We think this is important for four reasons:
It would differentiate GCSE clearly from the A Level focus on deeper understanding of processes; of understanding change over time; and the exploration of the complexities of interactions between economies, societies, cultures and environments as they shape places and regions.
It would differentiate GCSE clearly from KS3 PoS with its focus on the study of places and environments and simple physical and human processes through which the basic understanding of concepts will be introduced.
It is consistent with the underlying emphasis 11-19 on core concepts and reducing the extent of detailed content.
It is engaging and more appropriate for those who end their study of geography at age 16 and will be appealing to a wide range of students.
In addition, we think it essential that the Awarding Bodies are asked to present in their proposals and specifications clear statements on:
How they see progression conceptually from KS3 to GCSE and A Level
How that is embodied through the differentiation of their individual geography specifications at GCSE and A Level, so as to build in progression and limit repetition.
This is in addition to the requirement to include a rationale for the geographical approach adopted (point 8).
Furthermore, that QCA should be required to approve individually their approaches, 14-19, after seeking input from the subject bodies. Without this, much of the potential good work in a more modern curriculum 11- 19 will be lost.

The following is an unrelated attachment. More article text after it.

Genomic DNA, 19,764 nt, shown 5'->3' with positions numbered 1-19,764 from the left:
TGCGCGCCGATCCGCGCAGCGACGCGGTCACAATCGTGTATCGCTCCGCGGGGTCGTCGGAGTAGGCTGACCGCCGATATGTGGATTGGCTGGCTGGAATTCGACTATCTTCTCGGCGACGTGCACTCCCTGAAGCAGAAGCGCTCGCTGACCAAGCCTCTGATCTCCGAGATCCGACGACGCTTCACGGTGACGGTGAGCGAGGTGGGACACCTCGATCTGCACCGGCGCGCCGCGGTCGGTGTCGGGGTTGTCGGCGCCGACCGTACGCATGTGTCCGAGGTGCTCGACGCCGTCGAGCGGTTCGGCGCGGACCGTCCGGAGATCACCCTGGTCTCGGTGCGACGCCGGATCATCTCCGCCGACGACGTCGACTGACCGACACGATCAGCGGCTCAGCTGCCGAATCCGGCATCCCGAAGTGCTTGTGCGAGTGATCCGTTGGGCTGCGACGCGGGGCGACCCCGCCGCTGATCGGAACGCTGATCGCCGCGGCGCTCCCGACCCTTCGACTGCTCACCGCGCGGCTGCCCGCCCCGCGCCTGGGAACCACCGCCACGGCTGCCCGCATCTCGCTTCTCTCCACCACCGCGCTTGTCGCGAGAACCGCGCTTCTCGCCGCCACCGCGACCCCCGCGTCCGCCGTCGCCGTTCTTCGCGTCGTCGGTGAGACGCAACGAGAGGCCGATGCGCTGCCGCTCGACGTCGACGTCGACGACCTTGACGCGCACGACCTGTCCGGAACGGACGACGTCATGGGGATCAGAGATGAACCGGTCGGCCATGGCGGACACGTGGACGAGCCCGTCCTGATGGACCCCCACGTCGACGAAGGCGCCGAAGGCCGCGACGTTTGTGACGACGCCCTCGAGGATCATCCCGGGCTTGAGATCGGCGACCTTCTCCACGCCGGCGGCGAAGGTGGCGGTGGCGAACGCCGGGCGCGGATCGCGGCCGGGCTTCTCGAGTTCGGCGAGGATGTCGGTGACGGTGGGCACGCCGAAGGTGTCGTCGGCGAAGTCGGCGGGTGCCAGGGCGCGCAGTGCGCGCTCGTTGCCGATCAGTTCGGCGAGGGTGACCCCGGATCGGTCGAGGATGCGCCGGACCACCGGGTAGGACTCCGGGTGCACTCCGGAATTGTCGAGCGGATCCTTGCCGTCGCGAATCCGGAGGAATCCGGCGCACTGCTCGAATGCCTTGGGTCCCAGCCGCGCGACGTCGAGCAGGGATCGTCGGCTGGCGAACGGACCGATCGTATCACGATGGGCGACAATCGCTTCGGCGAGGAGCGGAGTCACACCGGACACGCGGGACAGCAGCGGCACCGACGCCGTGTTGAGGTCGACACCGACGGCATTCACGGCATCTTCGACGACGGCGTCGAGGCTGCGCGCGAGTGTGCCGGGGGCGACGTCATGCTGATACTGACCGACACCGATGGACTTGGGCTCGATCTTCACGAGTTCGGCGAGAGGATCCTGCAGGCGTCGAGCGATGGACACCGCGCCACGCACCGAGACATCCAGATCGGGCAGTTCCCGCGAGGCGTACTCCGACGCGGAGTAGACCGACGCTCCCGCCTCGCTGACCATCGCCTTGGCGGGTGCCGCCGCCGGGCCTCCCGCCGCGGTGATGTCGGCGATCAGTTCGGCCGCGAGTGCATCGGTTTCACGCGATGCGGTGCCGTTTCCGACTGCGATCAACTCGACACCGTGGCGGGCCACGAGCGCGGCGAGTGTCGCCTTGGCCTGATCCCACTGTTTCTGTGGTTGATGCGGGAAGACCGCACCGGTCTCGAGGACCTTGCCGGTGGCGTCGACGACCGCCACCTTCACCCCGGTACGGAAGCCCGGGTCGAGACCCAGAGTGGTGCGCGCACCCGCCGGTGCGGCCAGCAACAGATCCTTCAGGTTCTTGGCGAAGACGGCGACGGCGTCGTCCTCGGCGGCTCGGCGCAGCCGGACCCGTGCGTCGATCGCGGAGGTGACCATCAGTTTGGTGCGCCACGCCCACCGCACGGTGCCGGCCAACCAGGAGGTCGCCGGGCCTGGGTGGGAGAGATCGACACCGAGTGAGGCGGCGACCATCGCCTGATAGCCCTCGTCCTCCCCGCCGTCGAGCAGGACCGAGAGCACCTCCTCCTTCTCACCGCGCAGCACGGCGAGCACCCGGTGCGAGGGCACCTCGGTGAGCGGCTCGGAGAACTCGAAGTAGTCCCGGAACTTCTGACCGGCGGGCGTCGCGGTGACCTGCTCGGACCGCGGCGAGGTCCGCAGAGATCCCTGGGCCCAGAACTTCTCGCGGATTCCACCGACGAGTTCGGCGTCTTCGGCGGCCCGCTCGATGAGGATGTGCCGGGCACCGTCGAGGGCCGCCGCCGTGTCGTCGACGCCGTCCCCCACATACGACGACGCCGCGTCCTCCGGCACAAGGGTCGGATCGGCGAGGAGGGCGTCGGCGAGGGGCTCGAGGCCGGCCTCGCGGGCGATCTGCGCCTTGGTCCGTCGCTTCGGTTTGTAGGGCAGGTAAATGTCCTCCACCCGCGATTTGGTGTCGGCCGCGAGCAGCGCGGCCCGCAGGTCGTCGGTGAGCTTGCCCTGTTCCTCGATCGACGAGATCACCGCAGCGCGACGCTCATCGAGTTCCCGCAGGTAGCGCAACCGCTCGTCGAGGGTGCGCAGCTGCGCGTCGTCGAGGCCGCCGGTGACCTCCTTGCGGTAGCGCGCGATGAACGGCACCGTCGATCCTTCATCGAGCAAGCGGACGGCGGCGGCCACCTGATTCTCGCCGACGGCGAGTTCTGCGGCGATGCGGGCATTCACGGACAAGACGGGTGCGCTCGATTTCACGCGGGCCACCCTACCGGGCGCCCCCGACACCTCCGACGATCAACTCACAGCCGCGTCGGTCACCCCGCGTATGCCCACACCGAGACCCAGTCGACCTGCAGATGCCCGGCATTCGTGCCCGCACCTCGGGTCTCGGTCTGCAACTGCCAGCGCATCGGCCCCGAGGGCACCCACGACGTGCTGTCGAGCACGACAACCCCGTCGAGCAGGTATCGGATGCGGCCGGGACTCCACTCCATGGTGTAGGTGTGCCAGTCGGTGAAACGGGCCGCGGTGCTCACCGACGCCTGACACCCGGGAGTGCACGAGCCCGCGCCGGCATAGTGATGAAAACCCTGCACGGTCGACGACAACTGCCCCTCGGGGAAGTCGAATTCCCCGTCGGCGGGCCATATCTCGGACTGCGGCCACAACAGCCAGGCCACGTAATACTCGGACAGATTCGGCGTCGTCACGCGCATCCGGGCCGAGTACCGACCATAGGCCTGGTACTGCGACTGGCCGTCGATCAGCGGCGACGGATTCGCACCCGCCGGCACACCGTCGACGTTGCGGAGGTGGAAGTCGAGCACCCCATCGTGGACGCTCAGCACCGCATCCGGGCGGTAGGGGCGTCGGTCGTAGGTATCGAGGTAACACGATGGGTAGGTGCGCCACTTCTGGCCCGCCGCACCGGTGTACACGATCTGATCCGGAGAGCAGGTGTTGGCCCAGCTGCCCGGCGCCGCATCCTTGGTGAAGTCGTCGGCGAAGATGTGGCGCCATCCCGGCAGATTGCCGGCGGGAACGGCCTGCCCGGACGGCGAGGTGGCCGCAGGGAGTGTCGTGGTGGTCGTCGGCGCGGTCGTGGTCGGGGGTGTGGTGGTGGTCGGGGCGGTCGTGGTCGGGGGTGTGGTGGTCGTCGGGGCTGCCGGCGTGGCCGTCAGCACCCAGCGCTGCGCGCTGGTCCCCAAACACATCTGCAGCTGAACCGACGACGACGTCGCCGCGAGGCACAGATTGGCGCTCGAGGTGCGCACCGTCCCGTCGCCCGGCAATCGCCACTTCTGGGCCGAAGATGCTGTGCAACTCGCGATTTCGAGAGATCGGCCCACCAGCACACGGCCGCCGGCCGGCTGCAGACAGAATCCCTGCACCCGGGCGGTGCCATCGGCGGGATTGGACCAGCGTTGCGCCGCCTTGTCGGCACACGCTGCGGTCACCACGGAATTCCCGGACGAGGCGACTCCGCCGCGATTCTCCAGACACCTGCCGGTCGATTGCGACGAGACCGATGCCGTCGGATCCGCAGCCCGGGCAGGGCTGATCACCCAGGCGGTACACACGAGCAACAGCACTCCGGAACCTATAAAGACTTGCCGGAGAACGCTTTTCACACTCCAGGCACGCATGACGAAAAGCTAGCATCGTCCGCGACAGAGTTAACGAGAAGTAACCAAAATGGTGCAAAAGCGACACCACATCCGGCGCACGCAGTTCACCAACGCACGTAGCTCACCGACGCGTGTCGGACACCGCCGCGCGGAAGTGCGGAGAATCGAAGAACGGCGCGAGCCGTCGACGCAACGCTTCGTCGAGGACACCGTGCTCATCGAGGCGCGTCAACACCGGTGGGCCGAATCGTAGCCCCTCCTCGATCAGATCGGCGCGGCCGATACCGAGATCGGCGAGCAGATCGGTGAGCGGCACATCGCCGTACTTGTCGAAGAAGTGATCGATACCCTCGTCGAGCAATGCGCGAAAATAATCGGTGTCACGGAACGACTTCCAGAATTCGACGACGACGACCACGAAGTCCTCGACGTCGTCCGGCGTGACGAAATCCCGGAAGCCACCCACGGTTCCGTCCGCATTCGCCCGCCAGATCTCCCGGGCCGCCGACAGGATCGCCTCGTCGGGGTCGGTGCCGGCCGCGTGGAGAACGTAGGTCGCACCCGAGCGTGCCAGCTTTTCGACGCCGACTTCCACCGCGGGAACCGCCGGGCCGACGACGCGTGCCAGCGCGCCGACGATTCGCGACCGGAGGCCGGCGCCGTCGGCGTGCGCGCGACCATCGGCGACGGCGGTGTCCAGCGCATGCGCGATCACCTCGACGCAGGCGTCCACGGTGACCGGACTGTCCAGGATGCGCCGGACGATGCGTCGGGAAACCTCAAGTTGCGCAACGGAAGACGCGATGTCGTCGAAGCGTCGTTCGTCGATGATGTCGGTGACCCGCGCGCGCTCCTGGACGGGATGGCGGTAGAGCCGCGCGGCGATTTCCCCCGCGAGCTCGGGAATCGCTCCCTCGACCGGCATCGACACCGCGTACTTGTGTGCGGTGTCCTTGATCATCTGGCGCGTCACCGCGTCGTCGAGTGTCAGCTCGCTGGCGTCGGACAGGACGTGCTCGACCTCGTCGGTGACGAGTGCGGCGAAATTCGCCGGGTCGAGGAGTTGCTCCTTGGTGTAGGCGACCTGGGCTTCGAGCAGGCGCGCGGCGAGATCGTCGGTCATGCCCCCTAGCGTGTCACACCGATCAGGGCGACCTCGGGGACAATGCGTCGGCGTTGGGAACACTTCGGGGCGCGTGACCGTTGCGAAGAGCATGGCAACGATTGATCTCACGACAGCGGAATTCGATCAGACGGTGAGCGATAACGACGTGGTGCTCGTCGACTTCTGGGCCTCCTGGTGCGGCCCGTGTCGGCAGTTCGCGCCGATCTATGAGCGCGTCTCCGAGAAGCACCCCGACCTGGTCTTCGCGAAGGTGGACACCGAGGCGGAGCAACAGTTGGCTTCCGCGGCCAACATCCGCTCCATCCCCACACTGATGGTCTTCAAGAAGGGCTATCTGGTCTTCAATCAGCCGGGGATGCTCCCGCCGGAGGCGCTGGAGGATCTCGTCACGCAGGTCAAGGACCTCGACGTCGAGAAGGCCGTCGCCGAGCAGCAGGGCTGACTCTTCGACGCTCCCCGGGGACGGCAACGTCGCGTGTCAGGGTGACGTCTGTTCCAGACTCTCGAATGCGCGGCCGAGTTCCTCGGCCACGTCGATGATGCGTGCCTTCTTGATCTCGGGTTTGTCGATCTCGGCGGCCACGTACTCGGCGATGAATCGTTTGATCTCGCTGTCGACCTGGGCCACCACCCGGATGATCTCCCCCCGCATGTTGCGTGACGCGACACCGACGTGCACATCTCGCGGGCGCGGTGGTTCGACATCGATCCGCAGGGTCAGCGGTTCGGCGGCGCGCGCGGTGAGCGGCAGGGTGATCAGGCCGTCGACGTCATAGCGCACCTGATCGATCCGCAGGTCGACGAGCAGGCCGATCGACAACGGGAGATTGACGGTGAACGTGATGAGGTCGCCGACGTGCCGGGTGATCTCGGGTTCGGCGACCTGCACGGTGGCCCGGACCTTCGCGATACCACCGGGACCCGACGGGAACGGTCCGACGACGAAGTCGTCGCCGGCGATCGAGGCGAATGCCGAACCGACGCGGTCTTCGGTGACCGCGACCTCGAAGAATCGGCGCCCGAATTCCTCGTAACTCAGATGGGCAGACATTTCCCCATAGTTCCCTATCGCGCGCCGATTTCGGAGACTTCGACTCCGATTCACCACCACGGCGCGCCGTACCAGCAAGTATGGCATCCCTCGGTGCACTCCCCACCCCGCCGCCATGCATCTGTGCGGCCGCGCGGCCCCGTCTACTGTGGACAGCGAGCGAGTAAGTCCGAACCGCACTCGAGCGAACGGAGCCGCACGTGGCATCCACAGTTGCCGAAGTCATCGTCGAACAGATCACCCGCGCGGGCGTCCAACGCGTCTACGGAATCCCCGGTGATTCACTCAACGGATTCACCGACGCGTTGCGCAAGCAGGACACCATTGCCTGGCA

Our views on this section are closely tied to the overall comments above.
Specifically, we feel that the two aims of ‘developing a framework of spatial awareness …..’ and ‘appreciating differences and similarities between people …..’ are substantively covered to at least the same depth by the statements in KS3 PoS and are thus unnecessarily repetitive and do not move the aims and learning outcomes forwards from KS3. After discussion with informed HE geography colleagues we also feel that bullet point 3 is overgeneralised and has little meaning in its current form. The suggestion (see below) is for one aim that takes a different approach to appreciating difference and similarity